An article on Geekwire today reports on Internet browser usage amongst the various population. Internet Explorer continues to with 55%, Firefox is second with 22.5%, Chrome is third with 15% with others picking up about 5%.
The overall trend in browsers is that Internet Explorer has slowly declined over time while Firefox has remained mostly static (or even showing a slight decline). Chrome has accounted for nearly all of the growth (IE and Firefox users have gone over to Chrome).
I decided to check out who is visiting this blog. What do the statistics say about you, my readers? A chart is below:
My audience is more technical that the rest of the Internet population and that is reflected in the choice of browser. IE and Firefox are equally used in my visitors with Chrome trailing by a handful of percentage points, whereas in the rest of the Internet, IE still has a very wide lead. Does this imply that more technical computer users select browsers other than the default? It does on my blog, although it doesn’t necessary ring true across everyone because I am but a single data point.
What about Microsoft’s quest to retire Internet Explorer 6? Well, try as they might, the 10-year old browser stubbornly retains 18% usage out of all Internet Explorer deployments (but thankfully only 4.5% out of all Internet users). The most popular browser is still Internet Explorer 8, more than the other three versions combined. IE8 comes as the default browser in Windows 7; most users haven’t taken the time to upgrade to the latest one which was released many months ago:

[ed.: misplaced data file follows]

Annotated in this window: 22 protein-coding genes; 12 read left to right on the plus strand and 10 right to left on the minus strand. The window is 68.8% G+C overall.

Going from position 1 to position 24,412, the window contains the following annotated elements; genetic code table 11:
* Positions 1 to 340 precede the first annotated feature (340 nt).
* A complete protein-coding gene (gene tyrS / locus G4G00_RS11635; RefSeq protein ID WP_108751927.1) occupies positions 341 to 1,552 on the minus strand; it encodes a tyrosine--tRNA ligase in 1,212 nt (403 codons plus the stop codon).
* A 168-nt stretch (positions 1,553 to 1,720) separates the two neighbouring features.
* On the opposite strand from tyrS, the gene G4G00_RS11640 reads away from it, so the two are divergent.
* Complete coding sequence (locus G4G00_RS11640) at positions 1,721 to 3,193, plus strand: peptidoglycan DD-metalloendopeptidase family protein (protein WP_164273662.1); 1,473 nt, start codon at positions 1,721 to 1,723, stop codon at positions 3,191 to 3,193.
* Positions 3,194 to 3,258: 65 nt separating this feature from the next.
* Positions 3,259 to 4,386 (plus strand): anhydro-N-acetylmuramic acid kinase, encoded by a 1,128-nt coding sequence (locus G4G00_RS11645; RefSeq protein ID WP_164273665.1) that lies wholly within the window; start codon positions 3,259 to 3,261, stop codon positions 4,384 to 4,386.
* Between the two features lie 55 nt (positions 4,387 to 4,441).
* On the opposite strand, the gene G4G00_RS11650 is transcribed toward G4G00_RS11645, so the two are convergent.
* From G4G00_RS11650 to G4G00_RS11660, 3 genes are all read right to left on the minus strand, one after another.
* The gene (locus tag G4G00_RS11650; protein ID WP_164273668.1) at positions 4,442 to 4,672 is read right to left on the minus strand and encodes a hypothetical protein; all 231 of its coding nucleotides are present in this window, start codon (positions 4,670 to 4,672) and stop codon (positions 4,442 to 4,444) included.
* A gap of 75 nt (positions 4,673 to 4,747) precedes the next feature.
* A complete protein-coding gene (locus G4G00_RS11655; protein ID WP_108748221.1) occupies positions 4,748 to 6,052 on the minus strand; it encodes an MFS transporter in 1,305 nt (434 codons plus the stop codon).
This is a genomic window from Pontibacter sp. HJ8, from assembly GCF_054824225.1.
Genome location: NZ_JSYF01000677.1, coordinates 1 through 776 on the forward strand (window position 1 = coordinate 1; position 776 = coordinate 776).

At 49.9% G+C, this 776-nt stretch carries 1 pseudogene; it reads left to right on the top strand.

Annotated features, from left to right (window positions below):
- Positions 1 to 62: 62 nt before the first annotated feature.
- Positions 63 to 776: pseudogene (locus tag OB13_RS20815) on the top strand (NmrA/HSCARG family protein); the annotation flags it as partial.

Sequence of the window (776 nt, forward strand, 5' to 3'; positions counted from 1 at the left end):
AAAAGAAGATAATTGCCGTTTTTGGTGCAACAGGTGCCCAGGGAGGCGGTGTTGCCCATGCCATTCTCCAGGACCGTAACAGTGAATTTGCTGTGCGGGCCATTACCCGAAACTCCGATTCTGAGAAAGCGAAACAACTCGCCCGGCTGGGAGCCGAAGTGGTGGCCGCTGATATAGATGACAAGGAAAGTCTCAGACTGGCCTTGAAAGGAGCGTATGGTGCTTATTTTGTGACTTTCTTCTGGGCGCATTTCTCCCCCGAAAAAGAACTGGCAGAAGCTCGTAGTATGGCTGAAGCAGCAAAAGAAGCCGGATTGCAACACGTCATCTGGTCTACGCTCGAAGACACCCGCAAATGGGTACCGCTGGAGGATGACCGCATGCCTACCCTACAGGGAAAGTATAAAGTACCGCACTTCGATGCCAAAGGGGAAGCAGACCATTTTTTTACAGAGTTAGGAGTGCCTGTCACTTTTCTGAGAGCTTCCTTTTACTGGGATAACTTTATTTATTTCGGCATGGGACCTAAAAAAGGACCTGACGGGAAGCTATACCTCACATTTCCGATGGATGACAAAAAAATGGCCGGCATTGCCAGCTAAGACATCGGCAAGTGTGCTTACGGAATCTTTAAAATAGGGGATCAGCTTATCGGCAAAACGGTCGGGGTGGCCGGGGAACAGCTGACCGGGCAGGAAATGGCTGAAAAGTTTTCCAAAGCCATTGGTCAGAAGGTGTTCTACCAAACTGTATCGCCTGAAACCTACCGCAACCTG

What about visitors to this site? What version of Internet Explorer are all of you using?
The usage trends show some similarities but there are key differences:
Thus, visitors to my site are more likely to use up-to-date browsers than Internet users in general, thus demonstrating that they are heeding my advice – make sure you keep your software up-to-date!
Way to go, readers!
Keep in mind that IE does not automatically equal non-technical. There are companies that force employees to use IE for compatibility reasons and certain sites out there that require IE. This can skew the stats significantly. From other blogs I have read, that is the main reason IE6 still shows up in these reports.